Dr. Robert Longwell-Grice ’75 grew up in Horseheads, NY. Like five of his eight siblings, he graduated from Corning Community College, forming the first generation of their family to attend and graduate from an institution of higher education. His Corning experience would begin a career in education – and an educational journey – that spanned decades. The highlights of Rob’s journey included serving as dean at an American college in England and earning a doctorate in Educational and Counseling Psychology from the University of Louisville with research focused on first-generation college students.
Now retired from a 40-year career in student affairs, Rob joined forces with his wife, Dr. Hope Longwell-Grice, earlier this year to publish At the Intersection: Understanding and Supporting First-Generation Students a Stylus publication. We sat down with him last week to talk a bit about the genesis and the insights of this book, with readings by leading experts in the field, including the editors themselves.
The first part tackles the question, “Who is a First-Generation College Student?” One of the key findings in this section is that a clear majority — more than 60% of first-generation college students — start their post-secondary education at community colleges. Indeed, he added that when he was a student at CCC, nearly everyone he knew was a first-generation student, even though nobody really used that terminology at the time.
The second part, “The Intersections of Identity,” emerged from an appreciation that sensitivity to intersectionality is critical to providing students with the keys to college success. Colleges, particularly community colleges that will welcome so many first-generation students, need to help at all stages – preparing students for what is to come, supporting them along the journey, and especially by building a sense of belonging – since such students may experience tension moving between campus and off-campus cultures.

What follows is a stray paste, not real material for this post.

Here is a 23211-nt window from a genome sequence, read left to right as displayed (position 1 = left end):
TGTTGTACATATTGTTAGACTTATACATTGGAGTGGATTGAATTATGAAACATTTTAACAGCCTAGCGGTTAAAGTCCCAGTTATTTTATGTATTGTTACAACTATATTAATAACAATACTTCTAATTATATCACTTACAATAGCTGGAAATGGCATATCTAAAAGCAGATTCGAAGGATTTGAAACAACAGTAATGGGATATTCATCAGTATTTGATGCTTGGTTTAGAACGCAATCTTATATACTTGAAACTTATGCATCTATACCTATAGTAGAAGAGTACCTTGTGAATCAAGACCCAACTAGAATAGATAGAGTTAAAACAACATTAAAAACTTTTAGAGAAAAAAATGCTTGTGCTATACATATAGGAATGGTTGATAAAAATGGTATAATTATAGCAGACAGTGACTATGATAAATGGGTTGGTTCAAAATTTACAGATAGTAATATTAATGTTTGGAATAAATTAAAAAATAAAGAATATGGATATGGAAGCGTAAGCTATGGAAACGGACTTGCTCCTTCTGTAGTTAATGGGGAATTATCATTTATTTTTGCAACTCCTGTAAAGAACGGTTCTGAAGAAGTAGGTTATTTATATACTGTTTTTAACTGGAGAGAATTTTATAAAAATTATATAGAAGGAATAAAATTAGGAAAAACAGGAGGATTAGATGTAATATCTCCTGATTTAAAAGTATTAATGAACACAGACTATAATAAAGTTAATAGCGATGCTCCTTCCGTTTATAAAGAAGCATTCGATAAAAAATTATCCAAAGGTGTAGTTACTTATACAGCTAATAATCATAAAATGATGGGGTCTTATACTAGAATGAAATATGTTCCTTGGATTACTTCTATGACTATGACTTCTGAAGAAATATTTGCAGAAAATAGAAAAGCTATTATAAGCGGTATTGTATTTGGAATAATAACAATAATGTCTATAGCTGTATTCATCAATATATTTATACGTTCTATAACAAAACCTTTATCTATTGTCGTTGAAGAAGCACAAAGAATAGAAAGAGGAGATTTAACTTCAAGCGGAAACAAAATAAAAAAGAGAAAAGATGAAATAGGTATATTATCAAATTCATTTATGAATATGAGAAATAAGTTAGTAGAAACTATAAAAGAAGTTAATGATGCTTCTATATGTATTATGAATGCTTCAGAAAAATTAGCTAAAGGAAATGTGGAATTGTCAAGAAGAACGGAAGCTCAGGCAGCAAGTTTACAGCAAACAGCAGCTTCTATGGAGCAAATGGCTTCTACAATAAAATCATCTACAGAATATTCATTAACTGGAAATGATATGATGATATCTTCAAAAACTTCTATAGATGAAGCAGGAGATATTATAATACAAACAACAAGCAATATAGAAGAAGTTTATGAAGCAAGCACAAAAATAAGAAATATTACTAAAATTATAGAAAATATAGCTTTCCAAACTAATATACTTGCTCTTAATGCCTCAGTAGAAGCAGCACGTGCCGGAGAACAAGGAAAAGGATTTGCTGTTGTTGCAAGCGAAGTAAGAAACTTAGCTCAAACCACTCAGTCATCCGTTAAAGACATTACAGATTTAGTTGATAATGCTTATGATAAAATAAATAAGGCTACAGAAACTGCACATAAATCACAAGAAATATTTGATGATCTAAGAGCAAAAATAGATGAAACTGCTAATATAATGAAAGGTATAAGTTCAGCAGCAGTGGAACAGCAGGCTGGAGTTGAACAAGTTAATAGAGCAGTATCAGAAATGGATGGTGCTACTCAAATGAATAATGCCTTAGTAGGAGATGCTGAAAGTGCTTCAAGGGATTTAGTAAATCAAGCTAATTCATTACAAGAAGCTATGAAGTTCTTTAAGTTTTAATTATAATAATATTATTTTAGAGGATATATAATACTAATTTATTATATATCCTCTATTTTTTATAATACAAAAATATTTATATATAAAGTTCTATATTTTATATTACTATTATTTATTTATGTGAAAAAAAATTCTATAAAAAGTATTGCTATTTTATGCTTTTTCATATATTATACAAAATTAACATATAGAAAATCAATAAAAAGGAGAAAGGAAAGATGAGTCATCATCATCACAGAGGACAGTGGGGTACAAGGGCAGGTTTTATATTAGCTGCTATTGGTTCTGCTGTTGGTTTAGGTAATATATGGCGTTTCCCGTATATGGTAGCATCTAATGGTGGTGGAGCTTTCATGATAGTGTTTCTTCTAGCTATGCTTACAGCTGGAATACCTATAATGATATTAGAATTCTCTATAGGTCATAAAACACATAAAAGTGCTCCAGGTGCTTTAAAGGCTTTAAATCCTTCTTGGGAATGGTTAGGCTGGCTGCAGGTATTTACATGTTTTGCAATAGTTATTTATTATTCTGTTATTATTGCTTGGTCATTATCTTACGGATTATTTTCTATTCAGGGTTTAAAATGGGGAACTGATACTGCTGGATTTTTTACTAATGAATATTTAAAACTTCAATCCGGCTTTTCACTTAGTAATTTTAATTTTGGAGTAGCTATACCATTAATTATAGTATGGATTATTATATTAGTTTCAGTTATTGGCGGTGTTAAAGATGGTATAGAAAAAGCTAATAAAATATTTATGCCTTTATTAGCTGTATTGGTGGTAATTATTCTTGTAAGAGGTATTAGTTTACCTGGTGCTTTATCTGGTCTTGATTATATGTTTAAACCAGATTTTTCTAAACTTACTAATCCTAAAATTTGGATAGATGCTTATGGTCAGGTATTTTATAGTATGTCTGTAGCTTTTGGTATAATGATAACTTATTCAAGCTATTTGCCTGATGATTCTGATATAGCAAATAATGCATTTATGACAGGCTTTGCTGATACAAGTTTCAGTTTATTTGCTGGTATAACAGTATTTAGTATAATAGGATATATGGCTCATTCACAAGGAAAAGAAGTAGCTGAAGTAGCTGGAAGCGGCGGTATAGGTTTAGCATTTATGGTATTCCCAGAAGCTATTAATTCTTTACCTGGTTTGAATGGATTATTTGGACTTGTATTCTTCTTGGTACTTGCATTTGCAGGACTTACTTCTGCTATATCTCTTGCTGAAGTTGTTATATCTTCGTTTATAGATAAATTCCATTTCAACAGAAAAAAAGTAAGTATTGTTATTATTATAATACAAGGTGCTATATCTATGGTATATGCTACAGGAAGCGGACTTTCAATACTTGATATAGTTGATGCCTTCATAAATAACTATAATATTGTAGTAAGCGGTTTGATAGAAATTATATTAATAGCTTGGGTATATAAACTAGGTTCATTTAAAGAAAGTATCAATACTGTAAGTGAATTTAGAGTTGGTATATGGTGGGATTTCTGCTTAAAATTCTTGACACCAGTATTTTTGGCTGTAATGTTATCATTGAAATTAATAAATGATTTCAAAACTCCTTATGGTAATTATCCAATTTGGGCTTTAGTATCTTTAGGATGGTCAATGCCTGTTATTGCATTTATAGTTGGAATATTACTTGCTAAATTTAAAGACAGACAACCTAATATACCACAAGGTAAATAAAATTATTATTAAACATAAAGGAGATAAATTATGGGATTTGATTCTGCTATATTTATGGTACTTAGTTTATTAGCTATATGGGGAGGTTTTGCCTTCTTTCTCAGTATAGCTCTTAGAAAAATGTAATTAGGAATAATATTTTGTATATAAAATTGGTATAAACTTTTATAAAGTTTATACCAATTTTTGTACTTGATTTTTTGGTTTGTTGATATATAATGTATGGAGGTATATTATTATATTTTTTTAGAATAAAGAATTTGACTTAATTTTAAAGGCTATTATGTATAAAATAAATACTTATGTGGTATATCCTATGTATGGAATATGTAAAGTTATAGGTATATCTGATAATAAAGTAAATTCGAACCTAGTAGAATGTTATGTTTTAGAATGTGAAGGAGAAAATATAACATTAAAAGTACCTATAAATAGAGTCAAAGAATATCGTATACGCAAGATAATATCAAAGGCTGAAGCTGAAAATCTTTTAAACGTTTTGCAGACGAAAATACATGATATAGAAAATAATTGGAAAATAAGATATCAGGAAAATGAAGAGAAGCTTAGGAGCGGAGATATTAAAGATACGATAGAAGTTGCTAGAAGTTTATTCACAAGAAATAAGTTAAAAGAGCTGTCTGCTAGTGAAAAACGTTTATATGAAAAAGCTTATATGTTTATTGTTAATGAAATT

The last part, on “Programs and Practices,” shares findings about factors that influence degree completion. He shared key findings that living and working on campus are two factors that appear to drive completion rates for degree-seeking students.
Alumni measure success in many different ways, to be sure, but there can be no doubt that Dr. Robert Longwell-Grice has affected many student lives since starting his educational journey here on Spencer Hill in 1973. And influencing the lives of students in a positive way is perhaps the greatest measure of success.
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